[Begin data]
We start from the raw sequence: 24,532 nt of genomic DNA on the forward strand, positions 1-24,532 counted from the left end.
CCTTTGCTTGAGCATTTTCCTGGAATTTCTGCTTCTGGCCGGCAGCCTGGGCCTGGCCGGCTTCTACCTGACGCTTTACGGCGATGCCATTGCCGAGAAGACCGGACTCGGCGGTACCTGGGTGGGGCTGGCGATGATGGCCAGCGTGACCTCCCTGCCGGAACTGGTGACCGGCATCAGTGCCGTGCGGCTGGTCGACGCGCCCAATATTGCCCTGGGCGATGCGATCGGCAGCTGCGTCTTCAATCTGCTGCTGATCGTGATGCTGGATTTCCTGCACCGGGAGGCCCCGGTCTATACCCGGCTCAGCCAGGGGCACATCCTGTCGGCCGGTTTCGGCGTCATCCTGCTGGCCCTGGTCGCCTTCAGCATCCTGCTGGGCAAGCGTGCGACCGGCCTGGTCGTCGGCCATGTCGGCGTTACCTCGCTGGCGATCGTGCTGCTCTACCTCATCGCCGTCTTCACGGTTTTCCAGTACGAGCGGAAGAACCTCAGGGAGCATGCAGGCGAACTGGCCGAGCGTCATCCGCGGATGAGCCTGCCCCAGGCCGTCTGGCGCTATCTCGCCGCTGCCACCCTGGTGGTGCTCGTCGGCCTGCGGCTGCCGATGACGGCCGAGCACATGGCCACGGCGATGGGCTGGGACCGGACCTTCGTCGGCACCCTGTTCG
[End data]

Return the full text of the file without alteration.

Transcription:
We start from the raw sequence: 24,532 nt of genomic DNA on the forward strand, positions 1-24,532 counted from the left end.
CCTTTGCTTGAGCATTTTCCTGGAATTTCTGCTTCTGGCCGGCAGCCTGGGCCTGGCCGGCTTCTACCTGACGCTTTACGGCGATGCCATTGCCGAGAAGACCGGACTCGGCGGTACCTGGGTGGGGCTGGCGATGATGGCCAGCGTGACCTCCCTGCCGGAACTGGTGACCGGCATCAGTGCCGTGCGGCTGGTCGACGCGCCCAATATTGCCCTGGGCGATGCGATCGGCAGCTGCGTCTTCAATCTGCTGCTGATCGTGATGCTGGATTTCCTGCACCGGGAGGCCCCGGTCTATACCCGGCTCAGCCAGGGGCACATCCTGTCGGCCGGTTTCGGCGTCATCCTGCTGGCCCTGGTCGCCTTCAGCATCCTGCTGGGCAAGCGTGCGACCGGCCTGGTCGTCGGCCATGTCGGCGTTACCTCGCTGGCGATCGTGCTGCTCTACCTCATCGCCGTCTTCACGGTTTTCCAGTACGAGCGGAAGAACCTCAGGGAGCATGCAGGCGAACTGGCCGAGCGTCATCCGCGGATGAGCCTGCCCCAGGCCGTCTGGCGCTATCTCGCCGCTGCCACCCTGGTGGTGCTCGTCGGCCTGCGGCTGCCGATGACGGCCGAGCACATGGCCACGGCGATGGGCTGGGACCGGACCTTCGTCGGCACCCTGTTCG